In spite of continuing geopolitical risks and other uncertainties, optimism among Danish CFOs remains high.

When asked about the financial prospects for their company, 33 per cent of Danish CFOs said that they were more optimistic than they had been three months previously. This indicates that optimism remains high, down just 4 percentage points from the level in Spring 2023, even though a large number of geopolitical risks around the world are impacting companies.

One explanation for continuing optimism could be that interest rates are more stable, and the expected rate of inflation over the next 12 months is much lower compared to Spring 2023 (Figure 2).

Figure 1. Financial prospects
Compared to three months ago, how do you feel about the financial prospects for your business?

Figure 2. Expectations about the inflation rate
What do you think will be the inflation rate (for the Consumer Price Index) in both your country and the Euro area over the next 12 months?

Note: The base sizes for this graph are smaller than the other graphs due to a “Do not know”-option. Base sizes: Spring 2022 DK (n=115), Euro area (n=109), Autumn 2022 DK (N=75), Euro Area (n=69), Spring 2023 DK (n=110), Euro area (n=102), Autumn 2023 DK (n=88), Euro area (n=82), Spring 2024 DK (n=98), Euro area (n=92).

Looking at the expectations for key metrics over the next 12 months, 61 per cent of CFOs are expecting an increase in revenue, and expectations are back to the same level as two years ago – just before the invasion of Ukraine. The percentage of CFOs expecting their revenue to decrease is now lower. This suggests that Danish CFOs are confident about navigating the geopolitical uncertainties and that the challenges they face have started to normalise.

Figure 3. Expectations for key metrics
In your view, how are the following key metrics for your business likely to change over the next 12 months?

Compared to a year ago, less Danish CFOs report a high level of financial and economic uncertainty facing their business (Figure 4). However, upcoming elections around the world could influence the uncertainty going forward.

Figure 4. External financial and economic uncertainty
How would you rate the overall level of external financial and economic uncertainty facing your business?

The risk appetite of CFOs is rising

When exploring the willingness to take on greater risk, 41 per cent of respondents think that now is a good time to do so − back to the same level as in 2021, just coming out of COVID-19 and before the invasion of Ukraine. This indicates optimism about the future.

Figure 5. Taking risk onto the balance sheet
Is this a good time to be taking greater risk onto the balance sheet of your company? (Share of respondents who answered “Yes”)

In the views of respondents, the number one perceived risk over the next 12 months is economic outlook/growth (66 per cent of respondents), followed by geopolitical risks (56 per cent), cyber risk (55 per cent) and falling demand (51 per cent).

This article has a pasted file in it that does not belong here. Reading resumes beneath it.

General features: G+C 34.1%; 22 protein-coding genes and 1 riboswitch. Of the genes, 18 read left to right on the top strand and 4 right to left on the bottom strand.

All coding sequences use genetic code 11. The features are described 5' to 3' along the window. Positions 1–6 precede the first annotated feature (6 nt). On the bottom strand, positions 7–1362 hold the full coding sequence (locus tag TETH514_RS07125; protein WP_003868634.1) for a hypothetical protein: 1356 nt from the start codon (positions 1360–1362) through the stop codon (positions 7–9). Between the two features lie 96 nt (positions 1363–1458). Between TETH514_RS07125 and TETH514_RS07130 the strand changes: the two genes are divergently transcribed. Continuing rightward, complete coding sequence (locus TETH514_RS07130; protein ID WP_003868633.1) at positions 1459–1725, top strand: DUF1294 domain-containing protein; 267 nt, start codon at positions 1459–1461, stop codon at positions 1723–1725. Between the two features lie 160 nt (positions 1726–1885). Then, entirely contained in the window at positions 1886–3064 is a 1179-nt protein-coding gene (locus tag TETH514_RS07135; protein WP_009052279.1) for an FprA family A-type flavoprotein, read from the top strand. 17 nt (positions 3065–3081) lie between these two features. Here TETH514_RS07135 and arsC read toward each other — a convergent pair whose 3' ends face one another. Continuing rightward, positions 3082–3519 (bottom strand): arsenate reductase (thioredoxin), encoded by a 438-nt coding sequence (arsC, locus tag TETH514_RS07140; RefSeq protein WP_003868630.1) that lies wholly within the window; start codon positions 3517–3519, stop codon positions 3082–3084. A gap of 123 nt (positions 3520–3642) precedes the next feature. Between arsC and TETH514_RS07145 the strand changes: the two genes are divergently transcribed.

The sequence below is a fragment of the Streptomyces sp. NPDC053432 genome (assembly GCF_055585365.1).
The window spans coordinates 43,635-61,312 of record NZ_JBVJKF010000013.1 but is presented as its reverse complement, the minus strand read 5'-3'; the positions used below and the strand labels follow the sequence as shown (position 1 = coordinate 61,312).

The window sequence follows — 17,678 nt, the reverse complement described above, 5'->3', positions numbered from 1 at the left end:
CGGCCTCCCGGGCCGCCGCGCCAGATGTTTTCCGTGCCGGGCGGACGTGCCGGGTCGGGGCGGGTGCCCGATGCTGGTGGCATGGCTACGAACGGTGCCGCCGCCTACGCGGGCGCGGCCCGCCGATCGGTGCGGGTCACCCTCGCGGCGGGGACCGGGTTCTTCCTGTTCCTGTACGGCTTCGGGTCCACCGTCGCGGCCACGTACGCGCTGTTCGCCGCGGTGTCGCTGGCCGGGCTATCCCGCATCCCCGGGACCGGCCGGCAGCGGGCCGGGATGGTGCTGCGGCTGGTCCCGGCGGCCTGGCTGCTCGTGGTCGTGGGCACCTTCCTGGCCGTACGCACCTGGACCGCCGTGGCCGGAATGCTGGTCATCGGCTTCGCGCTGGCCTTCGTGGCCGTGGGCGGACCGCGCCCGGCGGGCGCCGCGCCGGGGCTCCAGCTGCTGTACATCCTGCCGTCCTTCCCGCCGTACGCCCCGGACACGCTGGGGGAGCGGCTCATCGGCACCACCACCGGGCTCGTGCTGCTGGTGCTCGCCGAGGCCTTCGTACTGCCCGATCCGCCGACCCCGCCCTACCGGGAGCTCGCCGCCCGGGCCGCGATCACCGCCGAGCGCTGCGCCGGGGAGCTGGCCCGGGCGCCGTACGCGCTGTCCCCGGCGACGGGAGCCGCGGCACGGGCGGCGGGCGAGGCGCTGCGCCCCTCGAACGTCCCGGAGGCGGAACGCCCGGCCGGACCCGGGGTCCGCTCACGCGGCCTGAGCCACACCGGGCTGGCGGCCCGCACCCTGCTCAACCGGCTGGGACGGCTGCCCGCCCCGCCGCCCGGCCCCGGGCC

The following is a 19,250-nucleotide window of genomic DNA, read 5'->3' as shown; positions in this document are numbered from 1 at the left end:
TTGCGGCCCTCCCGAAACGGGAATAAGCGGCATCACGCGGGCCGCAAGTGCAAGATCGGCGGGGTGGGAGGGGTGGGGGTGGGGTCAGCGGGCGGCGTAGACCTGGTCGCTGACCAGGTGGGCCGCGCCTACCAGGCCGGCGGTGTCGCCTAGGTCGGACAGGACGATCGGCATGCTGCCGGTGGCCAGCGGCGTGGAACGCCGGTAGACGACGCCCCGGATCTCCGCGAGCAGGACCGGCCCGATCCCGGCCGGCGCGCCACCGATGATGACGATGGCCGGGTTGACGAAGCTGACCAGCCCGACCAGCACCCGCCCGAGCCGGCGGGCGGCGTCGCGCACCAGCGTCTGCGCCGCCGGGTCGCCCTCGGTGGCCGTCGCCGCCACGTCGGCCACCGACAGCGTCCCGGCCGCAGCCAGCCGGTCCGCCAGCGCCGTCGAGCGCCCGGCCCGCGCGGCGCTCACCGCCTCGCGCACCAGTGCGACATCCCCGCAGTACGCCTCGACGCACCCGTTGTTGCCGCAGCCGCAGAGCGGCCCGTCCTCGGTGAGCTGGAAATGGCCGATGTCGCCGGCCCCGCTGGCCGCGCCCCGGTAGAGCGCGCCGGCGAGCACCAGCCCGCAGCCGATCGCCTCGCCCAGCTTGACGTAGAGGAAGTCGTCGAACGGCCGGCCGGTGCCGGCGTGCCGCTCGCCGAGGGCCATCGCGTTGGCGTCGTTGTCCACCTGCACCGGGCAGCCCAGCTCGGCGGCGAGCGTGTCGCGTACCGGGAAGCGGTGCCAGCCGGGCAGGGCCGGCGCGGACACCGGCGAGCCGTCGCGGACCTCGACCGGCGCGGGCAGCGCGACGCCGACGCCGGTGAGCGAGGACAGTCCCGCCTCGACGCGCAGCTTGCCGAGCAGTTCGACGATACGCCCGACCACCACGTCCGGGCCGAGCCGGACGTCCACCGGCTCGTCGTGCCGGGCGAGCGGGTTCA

An interesting development in the perception of risk is that the number of CFOs identifying a shortage of skilled professionals as a risk is nine percentage points lower than 2023 and 33 percentage points lower than in 2022. An explanation could be that the international workforce is increasing in size, and companies are less dependent on the local workforce. Another explanation could be that technology and generative AI (GenAI) is reducing the need for talent in specific positions.

Figure 6. Risks in the next 12 months
Which of the following factors are likely to pose a significant risk to your business over the next 12 months? (Multiple choice question)

Prioritise smarter working and greater efficiency

Asked about their priorities for the upcoming year, many CFOs identified digitalisation, an increase of 17 percentage points compared to one year ago. This may be connected to the prioritisation of decrease in operating expenditure (OPEX) and other costs. Companies are trying to work smarter and increase their efficiency. GenAI is, for example, important in this context as many companies aim to put the technology into practical solutions. There is also a general focus on growth, as growth in existing markets and organic growth are rated as second and third priorities.

With the increase in risk appetite, it might be considered that priority is also being given to a willingness to change the business and develop the business portfolio more broadly. If the companies want to invest in new technologies, be more effective and launch new products, they also need additional capital. Capital allocation is the theme we cover in the next section.

Figure 7. Priorities over the next 12 months
To what extent are the following strategies likely to be a priority for your business over the next 12 months? (Multiple choice question)

Contact us

Kim Hendil Tegner

North South Europe Leader, Finance & Performance and Leader of Deloitte’s CFO Programme

+45 30 93 64 46

Share this story

$(document.head).append(''); $(document.head).append('